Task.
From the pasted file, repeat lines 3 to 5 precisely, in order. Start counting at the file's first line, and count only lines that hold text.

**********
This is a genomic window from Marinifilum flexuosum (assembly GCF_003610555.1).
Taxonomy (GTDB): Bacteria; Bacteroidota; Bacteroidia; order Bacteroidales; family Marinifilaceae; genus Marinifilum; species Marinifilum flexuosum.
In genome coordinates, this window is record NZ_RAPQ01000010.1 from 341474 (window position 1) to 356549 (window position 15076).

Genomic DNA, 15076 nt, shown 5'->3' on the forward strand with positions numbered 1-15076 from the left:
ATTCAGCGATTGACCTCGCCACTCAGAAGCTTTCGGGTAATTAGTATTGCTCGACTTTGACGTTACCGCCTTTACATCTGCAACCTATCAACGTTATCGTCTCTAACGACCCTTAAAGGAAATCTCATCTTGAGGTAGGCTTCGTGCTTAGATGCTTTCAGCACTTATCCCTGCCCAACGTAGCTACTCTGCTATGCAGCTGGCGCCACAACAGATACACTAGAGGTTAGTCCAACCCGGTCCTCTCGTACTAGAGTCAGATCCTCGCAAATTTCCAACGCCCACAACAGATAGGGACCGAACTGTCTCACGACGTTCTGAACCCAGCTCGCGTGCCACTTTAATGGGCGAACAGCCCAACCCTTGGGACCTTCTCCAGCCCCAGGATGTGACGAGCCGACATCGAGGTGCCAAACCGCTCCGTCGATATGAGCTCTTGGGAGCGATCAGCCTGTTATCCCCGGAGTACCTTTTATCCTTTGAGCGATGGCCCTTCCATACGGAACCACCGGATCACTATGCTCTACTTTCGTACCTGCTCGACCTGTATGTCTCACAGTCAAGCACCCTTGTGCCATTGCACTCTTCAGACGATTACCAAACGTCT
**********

In genome coordinates, this window is record NZ_RAPQ01000010.1 from 341474 (window position 1) to 356549 (window position 15076).

Genomic DNA, 15076 nt, shown 5'->3' on the forward strand with positions numbered 1-15076 from the left:
ATTCAGCGATTGACCTCGCCACTCAGAAGCTTTCGGGTAATTAGTATTGCTCGACTTTGACGTTACCGCCTTTACATCTGCAACCTATCAACGTTATCGTCTCTAACGACCCTTAAAGGAAATCTCATCTTGAGGTAGGCTTCGTGCTTAGATGCTTTCAGCACTTATCCCTGCCCAACGTAGCTACTCTGCTATGCAGCTGGCGCCACAACAGATACACTAGAGGTTAGTCCAACCCGGTCCTCTCGTACTAGAGTCAGATCCTCGCAAATTTCCAACGCCCACAACAGATAGGGACCGAACTGTCTCACGACGTTCTGAACCCAGCTCGCGTGCCACTTTAATGGGCGAACAGCCCAACCCTTGGGACCTTCTCCAGCCCCAGGATGTGACGAGCCGACATCGAGGTGCCAAACCGCTCCGTCGATATGAGCTCTTGGGAGCGATCAGCCTGTTATCCCCGGAGTACCTTTTATCCTTTGAGCGATGGCCCTTCCATACGGAACCACCGGATCACTATGCTCTACTTTCGTACCTGCTCGACCTGTATGTCTCACAGTCAAGCACCCTTGTGCCATTGCACTCTTCAGACGATTACCAAACGTCT